Movie Review: ‘The Mule’ gets 6.5/10


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Grant Wheeler

The Mule is directed by and stars legendary actor Clint Eastwood. The film is loosely based on the later life of Korean War veteran Leo Sharp (named Earl Stone in the film) who is down on his luck as a horticulturist and is offered a way out of his situation by the Mexican drug cartel. Bradley Cooper stars as the DEA agent charged with tracking down Stone and the cartel members that employ him. What we are left with is one of Eastwood’s more memorable films in years.

In many ways, the film feels like an extension of 2008’s Gran Torino– also directed by and starring Eastwood. This is a film about aging, redemption and family.

The plot’s pace is a slow burn and it plays out a lot like a western. The film is a “one last ride” story that takes us to a lot of emotional heights, but fails to hit at several points due to dead-end subplots that don’t go anywhere and abysmal acting from the supporting cast. Had Eastwood spent a little more time focusing on some of the shortcomings in the script/screenplay near the film’s final act, I think the result may have been leaps and bounds better than the actual final product.

Eastwood’s performance is equally heart filled and heartbreaking. Bradley Cooper’s role is also captivating and engaging– in fact, there’s rarely a dull moment between the two (especially when they share the screen together). The cat and mouse dynamic between Eastwood and Cooper is where the film truly shines and is at its best. Sequences with the family and the cartel are where the film lacks impact. Way too much time is spent on focusing on Eastwood’s family in the film, and had the supporting cast been stronger here, this probably wouldn’t have been too much of an issue.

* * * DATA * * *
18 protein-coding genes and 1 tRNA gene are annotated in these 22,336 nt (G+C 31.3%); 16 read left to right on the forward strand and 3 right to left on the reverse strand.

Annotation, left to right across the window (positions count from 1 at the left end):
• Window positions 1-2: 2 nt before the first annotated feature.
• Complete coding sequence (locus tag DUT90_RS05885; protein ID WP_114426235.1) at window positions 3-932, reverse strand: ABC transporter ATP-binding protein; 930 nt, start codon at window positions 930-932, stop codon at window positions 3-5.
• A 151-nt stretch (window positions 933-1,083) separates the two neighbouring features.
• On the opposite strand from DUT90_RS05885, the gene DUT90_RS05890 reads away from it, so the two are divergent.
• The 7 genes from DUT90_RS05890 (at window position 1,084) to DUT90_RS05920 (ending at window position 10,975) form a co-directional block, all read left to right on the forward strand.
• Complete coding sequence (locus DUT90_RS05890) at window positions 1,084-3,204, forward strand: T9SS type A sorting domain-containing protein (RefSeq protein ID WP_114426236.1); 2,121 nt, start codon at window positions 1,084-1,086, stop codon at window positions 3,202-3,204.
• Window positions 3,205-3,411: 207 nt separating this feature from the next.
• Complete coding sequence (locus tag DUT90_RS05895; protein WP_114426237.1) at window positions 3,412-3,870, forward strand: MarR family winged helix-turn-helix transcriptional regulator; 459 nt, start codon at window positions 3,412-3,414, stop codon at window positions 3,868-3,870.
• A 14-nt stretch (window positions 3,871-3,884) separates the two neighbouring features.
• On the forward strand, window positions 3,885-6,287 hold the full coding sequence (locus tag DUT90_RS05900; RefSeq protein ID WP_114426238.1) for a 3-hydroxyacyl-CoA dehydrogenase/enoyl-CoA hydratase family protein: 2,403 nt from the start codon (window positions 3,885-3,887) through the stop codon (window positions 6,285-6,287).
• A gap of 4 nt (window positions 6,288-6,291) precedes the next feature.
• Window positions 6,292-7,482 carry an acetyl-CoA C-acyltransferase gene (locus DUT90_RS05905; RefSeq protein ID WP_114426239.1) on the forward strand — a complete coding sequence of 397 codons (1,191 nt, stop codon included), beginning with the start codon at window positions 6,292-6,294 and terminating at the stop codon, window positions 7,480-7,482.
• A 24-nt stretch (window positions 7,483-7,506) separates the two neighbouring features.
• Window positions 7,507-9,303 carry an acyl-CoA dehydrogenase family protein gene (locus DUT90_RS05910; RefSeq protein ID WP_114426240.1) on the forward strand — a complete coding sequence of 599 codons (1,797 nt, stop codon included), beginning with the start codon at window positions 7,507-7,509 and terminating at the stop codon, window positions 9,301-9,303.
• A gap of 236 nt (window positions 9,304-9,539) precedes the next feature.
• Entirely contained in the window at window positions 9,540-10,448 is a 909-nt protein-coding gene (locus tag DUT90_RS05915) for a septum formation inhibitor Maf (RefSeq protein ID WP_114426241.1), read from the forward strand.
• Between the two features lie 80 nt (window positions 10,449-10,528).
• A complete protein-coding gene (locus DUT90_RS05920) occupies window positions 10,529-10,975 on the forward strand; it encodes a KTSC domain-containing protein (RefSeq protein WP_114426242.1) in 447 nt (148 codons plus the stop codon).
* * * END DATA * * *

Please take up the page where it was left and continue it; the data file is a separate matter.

This is arguably one of Eastwood’s greatest looking films. The driving sequences are engaging and the landscapes of western America have rarely looked this gorgeous in a film of recent history. The music and score in the film works in harmony with the cinematography, amplifying the experience and keeping scenes tense, emotional and interesting. Eastwood’s directorial style works in this film. I could hardly see anyone else making it.

I felt a lot of the substance in this film is found in between the lines. This film has a lot to say about the current state of the justice system and its treatment of minorities. I would venture to say that this film is one of Eastwood’s more progressive films and I for one found that really refreshing. This is not a bad film by any means. It’s just a film with a lot of problems towards the end. The film is a return to style by Eastwood, but still finds ways to think outside of the box and introduce us to some fresh themes not usually found in the rest of Eastwood’s filmography.

This is a film that has shown that Eastwood has grown as a director. A contemporary western with some new ideas rarely waded in by films of this style. I’m sure casual viewers will find something to take away from this film and anyone who is a fan of Eastwood’s work should feel right at home.

My rating: 6.5/10